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We Are The Work Chronicles 30 Years of Men Working To End Violence

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We Are The Work: The Making of Men Stopping Violence, a new book by therapist and long-time activist Dick Bathrick, chronicles the 30-year legacy of Men Stopping Violence, an organization that has worked tirelessly to end violence against women by engaging the population largely responsible for that violence -- men.

Started in 1980, Men Stopping Violence came into being when few people were viewing violence against women as a problem of men. It was -- and in many places still is -- seen as something that is a "women's issue," despite the fact that research shows men are largely the perpetuators. Over the years, MSV's work has had a significant cultural impact on how we understand gender-based violence, influencing everything from mainstream media to government agencies.

In recognition of National Sexual Assault Month, a call to awareness on all forms of sexual assault and violence, I reached out to Dick to talk to him about We Are The Work, the legacy of MSV, and why it is important that this book reaches men who are dedicated to ending violence.

Akili: What does the title We Are The Work mean?

Bathrick: 'We are the work' means that no matter where or when you enter the struggle to end violence, you have to start and stay with examining yourself. You have to identify both your strengths and the places you need to grow. And it's not about whether or how you transcend those personal challenges, It's that you have to know that they're there and how you will address them. This book tells the stories that illuminate those personal and institutional challenges.

Akili: How have you seen the conversation on violence shift since MSV was founded?

Bathrick:I think that one of the ways that the discourse has shifted is to recognize that focusing on fixing the "bad" men who get caught for injuring women is too little too late. Now there's a growing emphasis on engaging with all men in our communities, because misogyny resides not in individual men but in the sociopolitical climate that produces and sustains men's disrespect of women.

Akili: What has Men Stopping Violence been doing exactly for 30 years to address male violence?

Bathrick: For 30 years MSV has held the mirror up to communities, which says violence against women will stop when each one of you makes that happen. Typically over the years people would come to MSV for us to "fix" men. While we have always held classes where men can work to change their controlling and abusive behaviors, our priority has been to provide trainings for faith, medical, business and higher education communities -- as well as all facets of the criminal legal system -- on how those communities and systems can work together to hold men accountable while promoting safety and justice.

Akili: Why did Men Stopping Violence decide to focus on men?

Bathrick:Women will call on family, friends, the police, the pope, god herself to get men to stop violating women. But men will stop when we decide to stop. And we will decide to stop when we believe that the communities in which we reside -- and particularly the men in those communities, those with position, social location and power -- send a clear and consistent message that violence against women will not be tolerated. And when it happens, it will be met with swift and meaningful consequences. MSV sees it as our responsibility to educate and mobilize those men.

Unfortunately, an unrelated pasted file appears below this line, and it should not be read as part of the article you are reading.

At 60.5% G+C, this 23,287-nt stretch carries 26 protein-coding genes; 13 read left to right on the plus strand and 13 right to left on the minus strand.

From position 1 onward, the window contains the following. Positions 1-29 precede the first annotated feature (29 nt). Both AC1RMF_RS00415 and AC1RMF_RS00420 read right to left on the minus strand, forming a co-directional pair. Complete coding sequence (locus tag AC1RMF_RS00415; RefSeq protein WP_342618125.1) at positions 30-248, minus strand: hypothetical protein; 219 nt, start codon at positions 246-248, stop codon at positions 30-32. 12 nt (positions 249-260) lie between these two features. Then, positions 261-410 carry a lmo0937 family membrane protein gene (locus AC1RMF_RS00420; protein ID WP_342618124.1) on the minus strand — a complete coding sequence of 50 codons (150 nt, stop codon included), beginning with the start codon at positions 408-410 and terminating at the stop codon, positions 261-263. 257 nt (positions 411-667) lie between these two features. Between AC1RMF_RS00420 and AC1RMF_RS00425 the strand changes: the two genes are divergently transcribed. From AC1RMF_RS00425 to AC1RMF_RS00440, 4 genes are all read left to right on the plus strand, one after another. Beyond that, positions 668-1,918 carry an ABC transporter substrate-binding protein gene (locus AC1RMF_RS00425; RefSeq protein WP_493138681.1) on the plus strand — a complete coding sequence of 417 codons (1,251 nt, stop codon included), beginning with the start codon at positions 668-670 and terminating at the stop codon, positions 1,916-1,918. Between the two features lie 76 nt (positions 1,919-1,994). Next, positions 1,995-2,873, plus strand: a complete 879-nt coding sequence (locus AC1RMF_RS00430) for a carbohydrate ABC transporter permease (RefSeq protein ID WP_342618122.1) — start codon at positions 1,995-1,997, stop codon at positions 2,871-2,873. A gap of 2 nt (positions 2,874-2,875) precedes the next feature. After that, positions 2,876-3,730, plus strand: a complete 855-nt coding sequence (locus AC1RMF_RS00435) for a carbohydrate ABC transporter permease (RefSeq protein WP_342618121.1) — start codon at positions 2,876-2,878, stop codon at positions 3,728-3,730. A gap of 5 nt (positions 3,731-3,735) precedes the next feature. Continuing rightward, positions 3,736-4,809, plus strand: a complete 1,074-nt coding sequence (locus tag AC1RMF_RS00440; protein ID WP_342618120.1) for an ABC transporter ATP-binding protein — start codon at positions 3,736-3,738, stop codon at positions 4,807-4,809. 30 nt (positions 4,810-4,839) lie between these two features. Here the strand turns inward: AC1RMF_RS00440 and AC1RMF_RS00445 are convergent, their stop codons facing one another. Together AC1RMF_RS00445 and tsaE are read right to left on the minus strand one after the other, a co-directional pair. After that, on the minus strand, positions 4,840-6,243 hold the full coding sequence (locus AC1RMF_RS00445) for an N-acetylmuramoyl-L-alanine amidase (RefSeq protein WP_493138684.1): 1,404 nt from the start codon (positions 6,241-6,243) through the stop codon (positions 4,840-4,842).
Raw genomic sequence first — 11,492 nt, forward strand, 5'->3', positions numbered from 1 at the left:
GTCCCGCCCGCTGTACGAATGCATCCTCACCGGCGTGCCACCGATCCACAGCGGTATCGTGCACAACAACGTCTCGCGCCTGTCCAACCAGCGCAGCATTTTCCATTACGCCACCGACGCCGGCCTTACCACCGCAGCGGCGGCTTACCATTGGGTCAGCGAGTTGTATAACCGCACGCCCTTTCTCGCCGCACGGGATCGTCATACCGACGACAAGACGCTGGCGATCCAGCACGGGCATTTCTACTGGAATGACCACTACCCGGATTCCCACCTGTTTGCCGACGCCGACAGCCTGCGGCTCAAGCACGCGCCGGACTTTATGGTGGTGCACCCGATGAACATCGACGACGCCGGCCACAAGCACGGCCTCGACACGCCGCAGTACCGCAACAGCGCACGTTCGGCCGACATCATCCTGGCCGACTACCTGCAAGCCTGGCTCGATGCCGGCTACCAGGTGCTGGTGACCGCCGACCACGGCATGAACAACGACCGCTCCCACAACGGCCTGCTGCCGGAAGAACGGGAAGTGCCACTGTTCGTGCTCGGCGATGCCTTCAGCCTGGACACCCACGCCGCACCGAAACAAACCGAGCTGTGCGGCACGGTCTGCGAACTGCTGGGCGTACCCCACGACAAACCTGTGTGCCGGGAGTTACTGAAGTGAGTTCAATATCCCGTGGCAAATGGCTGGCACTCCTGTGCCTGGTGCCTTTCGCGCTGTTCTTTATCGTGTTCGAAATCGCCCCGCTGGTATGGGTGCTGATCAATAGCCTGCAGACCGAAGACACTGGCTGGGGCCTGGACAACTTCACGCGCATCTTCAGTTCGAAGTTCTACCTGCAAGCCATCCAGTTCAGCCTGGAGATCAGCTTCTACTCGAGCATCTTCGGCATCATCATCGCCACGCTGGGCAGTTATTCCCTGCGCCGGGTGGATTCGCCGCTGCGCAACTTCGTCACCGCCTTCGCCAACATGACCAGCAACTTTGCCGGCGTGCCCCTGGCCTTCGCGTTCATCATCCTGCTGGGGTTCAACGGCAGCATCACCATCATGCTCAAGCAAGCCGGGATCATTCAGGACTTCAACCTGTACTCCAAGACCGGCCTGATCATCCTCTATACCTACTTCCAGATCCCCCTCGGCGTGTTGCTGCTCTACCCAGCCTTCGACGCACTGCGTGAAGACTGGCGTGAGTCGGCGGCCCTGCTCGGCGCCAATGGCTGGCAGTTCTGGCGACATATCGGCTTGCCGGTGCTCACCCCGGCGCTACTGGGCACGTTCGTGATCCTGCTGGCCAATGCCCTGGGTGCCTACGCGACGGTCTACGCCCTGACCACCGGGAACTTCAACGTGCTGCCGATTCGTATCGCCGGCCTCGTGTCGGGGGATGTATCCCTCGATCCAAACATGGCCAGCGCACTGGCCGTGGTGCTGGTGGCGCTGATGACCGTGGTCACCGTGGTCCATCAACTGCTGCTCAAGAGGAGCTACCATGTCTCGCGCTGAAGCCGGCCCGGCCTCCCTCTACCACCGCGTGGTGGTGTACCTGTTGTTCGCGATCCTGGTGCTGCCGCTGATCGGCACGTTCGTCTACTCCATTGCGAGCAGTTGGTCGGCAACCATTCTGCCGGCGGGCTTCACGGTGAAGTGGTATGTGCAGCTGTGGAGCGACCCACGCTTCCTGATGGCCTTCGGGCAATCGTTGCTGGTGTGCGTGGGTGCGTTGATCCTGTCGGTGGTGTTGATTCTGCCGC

Akili: What does this book reveal about men, and our capacity to end violence? Or even more so, change our behavior?

Bathrick:This book reveals that when we (in our respective communities) expect more of men , especially regarding their capacity to participate/promote safe and equitable relationships, men will deliver. And when we set the bar low, and make excuses that tacitly and explicitly condone men's disrespectful, abusive and controlling behaviors, men will go low.

Akili: Why do or men of all ages need to read this book? What can they learn about themselves?

Bathrick: The lessons learned in this book are the lessons that we share with men in our classes, and with men and women in our trainings. And one of the most oft repeated statements by men in our classes is "I wish I had taken this course;" or "received this basic information on how to relate to women and other important people in my life when I was a young man, if not when I was a boy;" or "Why did I have to injure and devastate the people I love most in order to get myself in the place where I can learn how to be the man they need me to be?" My hope is the lessons they are speaking of will be useful to the men and boys who read this book.

Akili: What has the experience of writing this book taught you?

Bathrick: Personally I learned a lot from the challenge to find and express my authentic voice on paper. I was motivated to write the book by my hope and belief that the lessons we learned could be useful to others who participate in or are just interested in social justice work. I'm particularly excited by the numbers of young men and women who are engaging in social justice work... all over the world. And while I hope this book will be instructive for them, I know that we "movement'' veterans have much to learn from them. So another hope of mine is that this book will facilitate that intergenerational conversation. While this is a memoir of the history of MSV, I share some personal anecdotes to illustrate some points. Not surprising since, I too, am the work.

We Are The Work: The Making of Men Stoping Violence, published by Trafford Books, is available on Amazon.com and wherever books are sold.

Need help? In the U.S., call 1-800-799-SAFE (7233) for the National Domestic Violence Hotline.